We gave it a C-
When’s the last time you saw a revival of Tennessee Williams’ Candles to the Sun? Or George Bernard Shaw’s Widower’s Houses? How about Arthur Miller’s The Man Who Had All the Luck? There’s a very good reason that a playwright’s first full-length work tends to gather dust on library shelves. And thus it should have been with Jon Robin Baitz’s 1988 drama The Film Society, now given a dutiful but pointless Off Broadway revival by Keen Company.
It’s not that the play is bad exactly. It’s one of those apprentice works that shows great promise — fulfilled, happily, in later plays like The Substance of Fire and Other Desert Cities, as well as in the Baitz-created ABC drama Brothers and Sisters — but that now elicits more curiosity than genuine interest.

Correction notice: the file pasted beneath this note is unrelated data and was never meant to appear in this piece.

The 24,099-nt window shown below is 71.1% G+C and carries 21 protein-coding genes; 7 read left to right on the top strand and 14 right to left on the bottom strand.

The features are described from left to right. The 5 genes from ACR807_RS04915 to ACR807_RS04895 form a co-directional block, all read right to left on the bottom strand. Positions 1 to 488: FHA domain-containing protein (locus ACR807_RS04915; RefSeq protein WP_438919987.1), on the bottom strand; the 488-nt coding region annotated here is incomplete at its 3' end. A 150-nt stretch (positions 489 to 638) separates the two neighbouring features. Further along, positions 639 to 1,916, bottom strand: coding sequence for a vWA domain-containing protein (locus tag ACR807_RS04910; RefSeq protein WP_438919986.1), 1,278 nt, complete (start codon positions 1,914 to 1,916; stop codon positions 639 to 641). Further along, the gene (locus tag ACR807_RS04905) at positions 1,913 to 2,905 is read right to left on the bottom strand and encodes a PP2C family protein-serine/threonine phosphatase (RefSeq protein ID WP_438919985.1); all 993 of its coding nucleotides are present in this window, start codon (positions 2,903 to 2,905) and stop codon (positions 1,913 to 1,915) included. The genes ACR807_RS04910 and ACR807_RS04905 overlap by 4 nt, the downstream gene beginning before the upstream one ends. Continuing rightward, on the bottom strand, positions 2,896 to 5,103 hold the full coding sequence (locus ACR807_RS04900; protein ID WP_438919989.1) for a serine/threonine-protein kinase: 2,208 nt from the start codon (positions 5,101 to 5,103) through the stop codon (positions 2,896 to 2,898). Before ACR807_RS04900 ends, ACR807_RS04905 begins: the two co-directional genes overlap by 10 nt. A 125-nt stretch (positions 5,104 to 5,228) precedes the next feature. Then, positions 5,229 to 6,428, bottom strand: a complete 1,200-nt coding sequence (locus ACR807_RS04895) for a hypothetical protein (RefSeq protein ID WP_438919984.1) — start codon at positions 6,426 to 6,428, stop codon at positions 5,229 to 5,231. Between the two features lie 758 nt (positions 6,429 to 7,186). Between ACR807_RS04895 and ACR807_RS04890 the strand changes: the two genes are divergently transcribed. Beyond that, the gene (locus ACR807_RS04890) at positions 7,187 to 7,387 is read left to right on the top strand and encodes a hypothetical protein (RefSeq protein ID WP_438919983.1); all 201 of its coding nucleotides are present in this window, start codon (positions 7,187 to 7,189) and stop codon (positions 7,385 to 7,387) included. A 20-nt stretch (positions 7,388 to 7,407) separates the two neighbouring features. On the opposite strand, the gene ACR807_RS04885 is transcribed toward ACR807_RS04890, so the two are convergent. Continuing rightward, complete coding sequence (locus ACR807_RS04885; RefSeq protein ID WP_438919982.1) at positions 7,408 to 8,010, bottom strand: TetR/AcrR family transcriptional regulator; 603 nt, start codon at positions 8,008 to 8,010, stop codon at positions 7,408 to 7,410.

The setting is a struggling all-white boys school in 1970 South Africa — though the actors speak in accents that seem less South African than vaguely continental. Jonathan (Euan Morton), a young alumnus of the school now on the faculty, is an oddly asexual, jellyfish-spined loner who prefers watching old movies in the dark to engaging with his surroundings. That includes his stubborn firebrand of a classmate-turned-colleague, Terry (David Barlow), Terry’s sweetly long-suffering but underwritten wife, Nan (Mandy Siegfried), their avuncular, gratuitously anti-Semitic headmaster (Gerry Bamman), and Jonathan’s domineering mother (the wonderful Roberta Maxwell), who aims to use the family’s cane-farm fortune to advance her son’s academic career.
The scenes proceed with straightforwardly if clumsily, building to a series of second-act confrontations that are both schematic and somewhat random. It doesn’t help that director Jonathan Silverstein stages the action so dully, with actors either lined up like elementary school pageant participants or left to wander the stage like kindergarteners. (Jonathan must deliver a late speech to Terry and Nan standing between the two, with his head ping-ponging left to right.) This Film Society is best left in the vault. C?
(Tickets: Telecharge.com or 800-432-7250)